mcb450-2s07 - Lecture 2 Water: The Medium of Life Fred...

Info iconThis preview shows pages 1–17. Sign up to view the full content.

View Full Document Right Arrow Icon
Lecture 2 Water: The Medium of Life
Background image of page 1

Info iconThis preview has intentionally blurred sections. Sign up to view the full version.

View Full DocumentRight Arrow Icon
Fred Diehl – Univ. of Virginia Fred
Background image of page 2
Physical Properties of Compounds Compound MP ( o C) BP ( o C) H vap (cal/ g) H fus (cal/ g) H 2 O 0 100 540 80 H 2 S -83 60 132 16.7 NH 3 -78 -33 327 84
Background image of page 3

Info iconThis preview has intentionally blurred sections. Sign up to view the full version.

View Full DocumentRight Arrow Icon
Bonding Each molecule of water can be hydrogen-bonded to four other water molecules.
Background image of page 4
Solvent Properties of Water Example – Solubility of sodium chloride Sodium and chloride ions are hydrated.
Background image of page 5

Info iconThis preview has intentionally blurred sections. Sign up to view the full version.

View Full DocumentRight Arrow Icon
Water’s Dielectric Constant Solvent D Water 78.5 Methanol 32.6 F = e 1 e 2 /Dr 2
Background image of page 6
Hydrophobic Interactions Clathrate (“iceberg”) structure
Background image of page 7

Info iconThis preview has intentionally blurred sections. Sign up to view the full version.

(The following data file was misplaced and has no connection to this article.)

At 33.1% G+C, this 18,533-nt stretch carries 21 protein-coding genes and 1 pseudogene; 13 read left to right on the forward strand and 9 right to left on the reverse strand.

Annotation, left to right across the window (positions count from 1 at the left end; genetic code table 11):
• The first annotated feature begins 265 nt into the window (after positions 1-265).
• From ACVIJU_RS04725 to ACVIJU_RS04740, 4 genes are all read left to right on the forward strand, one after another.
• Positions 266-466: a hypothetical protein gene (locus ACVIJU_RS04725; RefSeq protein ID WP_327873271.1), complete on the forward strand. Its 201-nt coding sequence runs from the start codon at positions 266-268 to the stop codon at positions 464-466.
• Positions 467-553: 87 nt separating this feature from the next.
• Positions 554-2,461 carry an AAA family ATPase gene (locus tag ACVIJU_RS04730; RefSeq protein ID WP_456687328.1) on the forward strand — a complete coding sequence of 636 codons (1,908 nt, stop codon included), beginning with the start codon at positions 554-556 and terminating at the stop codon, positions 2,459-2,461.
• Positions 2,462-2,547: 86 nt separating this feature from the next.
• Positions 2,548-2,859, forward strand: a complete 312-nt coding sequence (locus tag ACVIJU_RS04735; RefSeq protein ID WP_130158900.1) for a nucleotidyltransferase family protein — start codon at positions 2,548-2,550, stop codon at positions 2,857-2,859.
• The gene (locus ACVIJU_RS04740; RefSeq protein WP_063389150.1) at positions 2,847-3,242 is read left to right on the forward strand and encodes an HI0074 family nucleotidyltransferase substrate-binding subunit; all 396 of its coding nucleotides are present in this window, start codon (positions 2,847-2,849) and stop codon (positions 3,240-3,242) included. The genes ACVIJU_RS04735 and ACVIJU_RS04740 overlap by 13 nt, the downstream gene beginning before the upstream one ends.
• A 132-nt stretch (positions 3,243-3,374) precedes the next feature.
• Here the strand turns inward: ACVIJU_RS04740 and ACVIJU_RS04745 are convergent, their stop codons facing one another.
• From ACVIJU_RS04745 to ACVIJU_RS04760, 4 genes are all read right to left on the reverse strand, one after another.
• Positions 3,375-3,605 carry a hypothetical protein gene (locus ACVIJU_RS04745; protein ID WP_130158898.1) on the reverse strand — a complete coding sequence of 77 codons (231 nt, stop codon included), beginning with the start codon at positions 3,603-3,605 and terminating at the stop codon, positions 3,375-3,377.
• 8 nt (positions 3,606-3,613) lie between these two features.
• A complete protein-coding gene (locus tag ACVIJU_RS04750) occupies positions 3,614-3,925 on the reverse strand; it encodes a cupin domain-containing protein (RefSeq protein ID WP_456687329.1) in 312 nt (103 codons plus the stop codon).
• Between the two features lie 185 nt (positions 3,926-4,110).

View Full DocumentRight Arrow Icon
Amphipathic Molecules
Background image of page 8
Micelle Formation
Background image of page 9

Info iconThis preview has intentionally blurred sections. Sign up to view the full version.

View Full DocumentRight Arrow Icon
Osmotic Pressure Π = iRTm, where I = number of ions, R=gas constant, T=absolute temperature, m = molality
Background image of page 10
Ion Product of Water K W = 10 -14 = [H + ] [OH - ] In precisely neutral water, [H + ] = [OH - ] = 10 -7 M
Background image of page 11

Info iconThis preview has intentionally blurred sections. Sign up to view the full version.

View Full DocumentRight Arrow Icon
Definition of pH pH = -log [H + ] = log (1/H + )
Background image of page 12
pH Scale
Background image of page 13

Info iconThis preview has intentionally blurred sections. Sign up to view the full version.

View Full DocumentRight Arrow Icon
Dissociation of Strong Electrolytes Example: HCl
Background image of page 14
Dissociation of Weak Electrolytes Example: Acetic Acid
Background image of page 15

Info iconThis preview has intentionally blurred sections. Sign up to view the full version.

View Full DocumentRight Arrow Icon
Henderson-Hasselbalch Equation pH = pK + log ([A - ]/[HA])
Background image of page 16
Image of page 17
This is the end of the preview. Sign up to access the rest of the document.

This note was uploaded on 04/07/2008 for the course MCB 450 taught by Professor Mintel during the Fall '07 term at University of Illinois at Urbana–Champaign.

Page1 / 26

mcb450-2s07 - Lecture 2 Water: The Medium of Life Fred...

This preview shows document pages 1 - 17. Sign up to view the full document.

View Full Document Right Arrow Icon
Ask a homework question - tutors are online